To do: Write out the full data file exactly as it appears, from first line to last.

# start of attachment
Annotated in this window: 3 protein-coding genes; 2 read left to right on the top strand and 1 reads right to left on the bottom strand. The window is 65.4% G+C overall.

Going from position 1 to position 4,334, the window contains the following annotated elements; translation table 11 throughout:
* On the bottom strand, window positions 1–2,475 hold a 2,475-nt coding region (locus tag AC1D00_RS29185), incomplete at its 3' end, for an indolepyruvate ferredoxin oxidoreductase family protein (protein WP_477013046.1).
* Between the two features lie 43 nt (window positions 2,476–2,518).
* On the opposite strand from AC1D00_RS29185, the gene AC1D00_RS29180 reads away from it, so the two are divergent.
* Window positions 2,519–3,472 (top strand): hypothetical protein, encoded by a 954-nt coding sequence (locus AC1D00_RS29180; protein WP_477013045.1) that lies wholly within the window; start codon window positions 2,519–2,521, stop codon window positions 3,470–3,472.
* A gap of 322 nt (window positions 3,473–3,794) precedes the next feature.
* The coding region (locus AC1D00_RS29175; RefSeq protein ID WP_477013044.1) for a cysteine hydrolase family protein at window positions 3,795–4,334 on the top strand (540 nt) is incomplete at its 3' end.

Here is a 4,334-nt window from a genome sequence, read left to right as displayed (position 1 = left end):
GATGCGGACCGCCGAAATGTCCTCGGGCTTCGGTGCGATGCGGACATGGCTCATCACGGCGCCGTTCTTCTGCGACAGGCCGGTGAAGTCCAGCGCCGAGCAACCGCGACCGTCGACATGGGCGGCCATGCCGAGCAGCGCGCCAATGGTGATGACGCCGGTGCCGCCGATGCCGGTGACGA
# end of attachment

Annotated in this window: 3 protein-coding genes; 2 read left to right on the top strand and 1 reads right to left on the bottom strand. The window is 65.4% G+C overall.

Going from position 1 to position 4,334, the window contains the following annotated elements; translation table 11 throughout:
* On the bottom strand, window positions 1–2,475 hold a 2,475-nt coding region (locus tag AC1D00_RS29185), incomplete at its 3' end, for an indolepyruvate ferredoxin oxidoreductase family protein (protein WP_477013046.1).
* Between the two features lie 43 nt (window positions 2,476–2,518).
* On the opposite strand from AC1D00_RS29185, the gene AC1D00_RS29180 reads away from it, so the two are divergent.
* Window positions 2,519–3,472 (top strand): hypothetical protein, encoded by a 954-nt coding sequence (locus AC1D00_RS29180; protein WP_477013045.1) that lies wholly within the window; start codon window positions 2,519–2,521, stop codon window positions 3,470–3,472.
* A gap of 322 nt (window positions 3,473–3,794) precedes the next feature.
* The coding region (locus AC1D00_RS29175; RefSeq protein ID WP_477013044.1) for a cysteine hydrolase family protein at window positions 3,795–4,334 on the top strand (540 nt) is incomplete at its 3' end.

Here is a 4,334-nt window from a genome sequence, read left to right as displayed (position 1 = left end):
GATGCGGACCGCCGAAATGTCCTCGGGCTTCGGTGCGATGCGGACATGGCTCATCACGGCGCCGTTCTTCTGCGACAGGCCGGTGAAGTCCAGCGCCGAGCAACCGCGACCGTCGACATGGGCGGCCATGCCGAGCAGCGCGCCAATGGTGATGACGCCGGTGCCGCCGATGCCGGTGACGA